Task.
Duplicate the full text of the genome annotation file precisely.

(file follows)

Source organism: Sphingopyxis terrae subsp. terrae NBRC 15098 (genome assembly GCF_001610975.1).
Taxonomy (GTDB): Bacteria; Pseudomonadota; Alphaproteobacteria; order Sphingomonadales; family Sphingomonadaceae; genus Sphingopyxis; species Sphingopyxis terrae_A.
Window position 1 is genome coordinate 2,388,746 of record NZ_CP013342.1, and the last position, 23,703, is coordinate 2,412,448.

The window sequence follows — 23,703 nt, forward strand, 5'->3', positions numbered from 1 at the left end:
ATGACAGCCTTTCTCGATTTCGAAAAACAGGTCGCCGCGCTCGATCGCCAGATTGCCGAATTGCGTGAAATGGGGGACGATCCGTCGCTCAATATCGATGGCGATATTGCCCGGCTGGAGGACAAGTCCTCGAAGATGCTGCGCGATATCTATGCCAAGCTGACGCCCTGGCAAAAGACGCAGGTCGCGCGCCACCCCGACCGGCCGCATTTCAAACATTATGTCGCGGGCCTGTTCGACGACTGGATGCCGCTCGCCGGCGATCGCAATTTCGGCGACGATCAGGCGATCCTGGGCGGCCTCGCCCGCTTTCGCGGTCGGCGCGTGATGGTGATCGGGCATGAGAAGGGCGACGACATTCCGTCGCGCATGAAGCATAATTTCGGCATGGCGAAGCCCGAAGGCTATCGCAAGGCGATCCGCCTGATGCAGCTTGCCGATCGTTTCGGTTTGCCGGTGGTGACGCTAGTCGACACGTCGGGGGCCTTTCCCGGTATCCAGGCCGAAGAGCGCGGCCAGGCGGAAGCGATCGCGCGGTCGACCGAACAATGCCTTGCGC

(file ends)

Source organism: Sphingopyxis terrae subsp. terrae NBRC 15098 (genome assembly GCF_001610975.1).
Taxonomy (GTDB): Bacteria; Pseudomonadota; Alphaproteobacteria; order Sphingomonadales; family Sphingomonadaceae; genus Sphingopyxis; species Sphingopyxis terrae_A.
Window position 1 is genome coordinate 2,388,746 of record NZ_CP013342.1, and the last position, 23,703, is coordinate 2,412,448.

The window sequence follows — 23,703 nt, forward strand, 5'->3', positions numbered from 1 at the left end:
ATGACAGCCTTTCTCGATTTCGAAAAACAGGTCGCCGCGCTCGATCGCCAGATTGCCGAATTGCGTGAAATGGGGGACGATCCGTCGCTCAATATCGATGGCGATATTGCCCGGCTGGAGGACAAGTCCTCGAAGATGCTGCGCGATATCTATGCCAAGCTGACGCCCTGGCAAAAGACGCAGGTCGCGCGCCACCCCGACCGGCCGCATTTCAAACATTATGTCGCGGGCCTGTTCGACGACTGGATGCCGCTCGCCGGCGATCGCAATTTCGGCGACGATCAGGCGATCCTGGGCGGCCTCGCCCGCTTTCGCGGTCGGCGCGTGATGGTGATCGGGCATGAGAAGGGCGACGACATTCCGTCGCGCATGAAGCATAATTTCGGCATGGCGAAGCCCGAAGGCTATCGCAAGGCGATCCGCCTGATGCAGCTTGCCGATCGTTTCGGTTTGCCGGTGGTGACGCTAGTCGACACGTCGGGGGCCTTTCCCGGTATCCAGGCCGAAGAGCGCGGCCAGGCGGAAGCGATCGCGCGGTCGACCGAACAATGCCTTGCGC